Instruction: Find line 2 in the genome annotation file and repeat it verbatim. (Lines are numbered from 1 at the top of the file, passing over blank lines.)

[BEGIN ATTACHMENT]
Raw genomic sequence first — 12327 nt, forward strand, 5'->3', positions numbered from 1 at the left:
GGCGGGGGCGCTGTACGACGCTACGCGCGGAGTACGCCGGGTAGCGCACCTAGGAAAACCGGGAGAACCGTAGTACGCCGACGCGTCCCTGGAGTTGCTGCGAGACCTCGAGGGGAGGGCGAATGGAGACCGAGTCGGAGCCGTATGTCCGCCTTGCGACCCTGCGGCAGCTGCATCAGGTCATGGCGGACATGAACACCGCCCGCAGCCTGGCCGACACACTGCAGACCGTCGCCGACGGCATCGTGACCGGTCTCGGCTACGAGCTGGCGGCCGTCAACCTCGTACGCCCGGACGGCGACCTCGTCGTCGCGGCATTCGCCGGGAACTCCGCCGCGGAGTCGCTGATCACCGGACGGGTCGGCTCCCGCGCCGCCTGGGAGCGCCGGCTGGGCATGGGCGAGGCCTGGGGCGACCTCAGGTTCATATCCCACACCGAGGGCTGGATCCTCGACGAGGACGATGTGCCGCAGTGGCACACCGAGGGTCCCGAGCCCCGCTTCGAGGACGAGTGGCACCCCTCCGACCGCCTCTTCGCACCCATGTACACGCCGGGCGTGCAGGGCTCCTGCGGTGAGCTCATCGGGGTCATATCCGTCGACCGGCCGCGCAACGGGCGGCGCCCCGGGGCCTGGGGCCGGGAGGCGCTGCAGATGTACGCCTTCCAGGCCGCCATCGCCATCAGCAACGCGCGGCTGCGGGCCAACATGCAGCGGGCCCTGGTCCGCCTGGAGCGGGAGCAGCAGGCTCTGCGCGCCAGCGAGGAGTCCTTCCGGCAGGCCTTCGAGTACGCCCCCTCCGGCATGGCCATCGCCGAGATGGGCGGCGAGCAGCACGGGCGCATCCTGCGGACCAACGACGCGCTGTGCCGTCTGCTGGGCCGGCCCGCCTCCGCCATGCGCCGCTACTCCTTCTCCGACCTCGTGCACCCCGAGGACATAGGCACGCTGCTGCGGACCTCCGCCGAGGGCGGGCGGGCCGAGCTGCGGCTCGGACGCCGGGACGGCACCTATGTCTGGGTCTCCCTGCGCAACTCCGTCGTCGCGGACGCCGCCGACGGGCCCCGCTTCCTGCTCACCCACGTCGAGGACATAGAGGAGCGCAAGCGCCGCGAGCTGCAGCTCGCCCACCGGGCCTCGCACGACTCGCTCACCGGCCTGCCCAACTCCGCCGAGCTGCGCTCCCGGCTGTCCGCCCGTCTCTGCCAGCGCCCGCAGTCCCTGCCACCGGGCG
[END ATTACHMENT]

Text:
GGCGGGGGCGCTGTACGACGCTACGCGCGGAGTACGCCGGGTAGCGCACCTAGGAAAACCGGGAGAACCGTAGTACGCCGACGCGTCCCTGGAGTTGCTGCGAGACCTCGAGGGGAGGGCGAATGGAGACCGAGTCGGAGCCGTATGTCCGCCTTGCGACCCTGCGGCAGCTGCATCAGGTCATGGCGGACATGAACACCGCCCGCAGCCTGGCCGACACACTGCAGACCGTCGCCGACGGCATCGTGACCGGTCTCGGCTACGAGCTGGCGGCCGTCAACCTCGTACGCCCGGACGGCGACCTCGTCGTCGCGGCATTCGCCGGGAACTCCGCCGCGGAGTCGCTGATCACCGGACGGGTCGGCTCCCGCGCCGCCTGGGAGCGCCGGCTGGGCATGGGCGAGGCCTGGGGCGACCTCAGGTTCATATCCCACACCGAGGGCTGGATCCTCGACGAGGACGATGTGCCGCAGTGGCACACCGAGGGTCCCGAGCCCCGCTTCGAGGACGAGTGGCACCCCTCCGACCGCCTCTTCGCACCCATGTACACGCCGGGCGTGCAGGGCTCCTGCGGTGAGCTCATCGGGGTCATATCCGTCGACCGGCCGCGCAACGGGCGGCGCCCCGGGGCCTGGGGCCGGGAGGCGCTGCAGATGTACGCCTTCCAGGCCGCCATCGCCATCAGCAACGCGCGGCTGCGGGCCAACATGCAGCGGGCCCTGGTCCGCCTGGAGCGGGAGCAGCAGGCTCTGCGCGCCAGCGAGGAGTCCTTCCGGCAGGCCTTCGAGTACGCCCCCTCCGGCATGGCCATCGCCGAGATGGGCGGCGAGCAGCACGGGCGCATCCTGCGGACCAACGACGCGCTGTGCCGTCTGCTGGGCCGGCCCGCCTCCGCCATGCGCCGCTACTCCTTCTCCGACCTCGTGCACCCCGAGGACATAGGCACGCTGCTGCGGACCTCCGCCGAGGGCGGGCGGGCCGAGCTGCGGCTCGGACGCCGGGACGGCACCTATGTCTGGGTCTCCCTGCGCAACTCCGTCGTCGCGGACGCCGCCGACGGGCCCCGCTTCCTGCTCACCCACGTCGAGGACATAGAGGAGCGCAAGCGCCGCGAGCTGCAGCTCGCCCACCGGGCCTCGCACGACTCGCTCACCGGCCTGCCCAACTCCGCCGAGCTGCGCTCCCGGCTGTCCGCCCGTCTCTGCCAGCGCCCGCAGTCCCTGCCACCGGGCG